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Former National Security Advisor Leads Delegation to China

Sponsored by American Foreign Policy Council
Beijing
June 8, 2010


     From May 30 to June 5, AFPC hosted a delegation to China led by the Hon. Robert  McFarlane, former National Security Advisor (Reagan), and including; Ms. Michelle Van Cleave, former National Counterintelligence Executive; Mrs. Charlotte Ponticelli, former Deputy Undersecretary for International Affairs, U.S. Department of Labor; and the President of the American Foreign Policy Council, Herman Pirchner, Jr.  The delegation met with top political, economic, and national security officials in Beijing, Tianjin, and Shaanxi province.  Among the subjects discussed were U.S.-China relations under President Obama, the sinking of a South Korean ship by a North Korean miniature submarine and China’s subsequent response, the Iranian nuclear program and international efforts to curtail it, China’s land and sea border disputes in Asia, a potential and controversial Pakistan-China nuclear deal, labor and demographic issues in China, the rights of U.S. ships to traverse the waters of China’s Exclusive Economic Zone, and China’s economy in the aftermath of the global financial crisis.                                                                                                                                                                                                         The delegation learned that in the wake of the U.S.-China Strategic and Economic Dialogue held in Beijing in May, U.S.-China relations were on the upswing after souring in 2009 and early 2010.  The delegation noticed positive developments on Iran, where the Chinese have begun to acknowledge the full dangers and implications of an Iranian nuclear weapon, but noted less promising signs on North Korea, where China refused to condemn Pyongyang for the March 26 attack on a South Korean corvette which killed 46.  Chinese officials also downplayed U.S. concerns about Beijing building two new nuclear reactors in Pakistan, which has a notoriously poor nonproliferation record.  
    Meanwhile, China has weathered the global financial crisis better than most expected, with GDP expected to rebound to somewhere between 9 and 11 percent this year, after falling to only 8.7 percent in 2009. However, China is grappling with widespread and growing  labor disputes as shortages of skilled labor and improved information technology lead workers to organize and demand greater rights.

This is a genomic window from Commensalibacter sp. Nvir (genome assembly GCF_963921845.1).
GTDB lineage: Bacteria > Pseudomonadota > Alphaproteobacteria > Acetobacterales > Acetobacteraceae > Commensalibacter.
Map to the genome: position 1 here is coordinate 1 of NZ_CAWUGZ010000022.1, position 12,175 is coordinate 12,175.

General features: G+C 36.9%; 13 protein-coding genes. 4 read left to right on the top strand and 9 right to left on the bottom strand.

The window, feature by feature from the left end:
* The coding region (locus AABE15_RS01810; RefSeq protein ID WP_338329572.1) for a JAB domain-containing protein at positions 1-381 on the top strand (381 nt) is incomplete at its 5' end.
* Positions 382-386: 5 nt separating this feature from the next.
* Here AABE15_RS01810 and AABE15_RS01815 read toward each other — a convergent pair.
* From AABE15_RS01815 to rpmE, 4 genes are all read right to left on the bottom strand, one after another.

On the issue of territorial disputes, Chinese officials insisted that talks with India on their multiple border disputes were ongoing but there were “huge gaps” in the two countries’ positions.
  of a South Korean ship by a North Korean miniature submarine and China’s subsequent response, the Iranian nuclear program and international efforts to curtail it, China’s land and sea border disputes in Asia, a potential and controversial Pakistan-China nuclear deal, labor and demographic issues in China, the rights of U.S. ships to traverse the waters of China’s Exclusive Economic Zone, and China’s economy in the aftermath of the global financial crisis.                     The delegation learned that in the wake of the U.S.-China Strategic and Economic Dialogue held in Beijing in May, U.S.-China relations were on the upswing after souring in 2009 and early 2010.  The delegation noticed positive developments on Iran, where the Chinese have begun to acknowledge the full dangers and implications of an Iranian nuclear weapon, but noted less promising signs on North Korea, where China refused to condemn Pyongyang for the March 26 attack on a South Korean corvette which killed 46.  Chinese officials also downplayed U.S. concerns about Beijing building two new nuclear reactors in Pakistan, which has a notoriously poor nonproliferation record.   
    Meanwhile, China has weathered the global financial crisis better than most expected, with GDP expected to rebound to somewhere between 9 and 11 percent this year, after falling to only 8.7 percent in 2009. However, China is grappling with widespread and growing  labor disputes as shortages of skilled labor and improved information technology lead workers to organize and demand greater rights.
    On the issue of territorial disputes, Chinese officials insisted that talks with India on their multiple border disputes were ongoing but there were “huge gaps” in the two countries’ positions.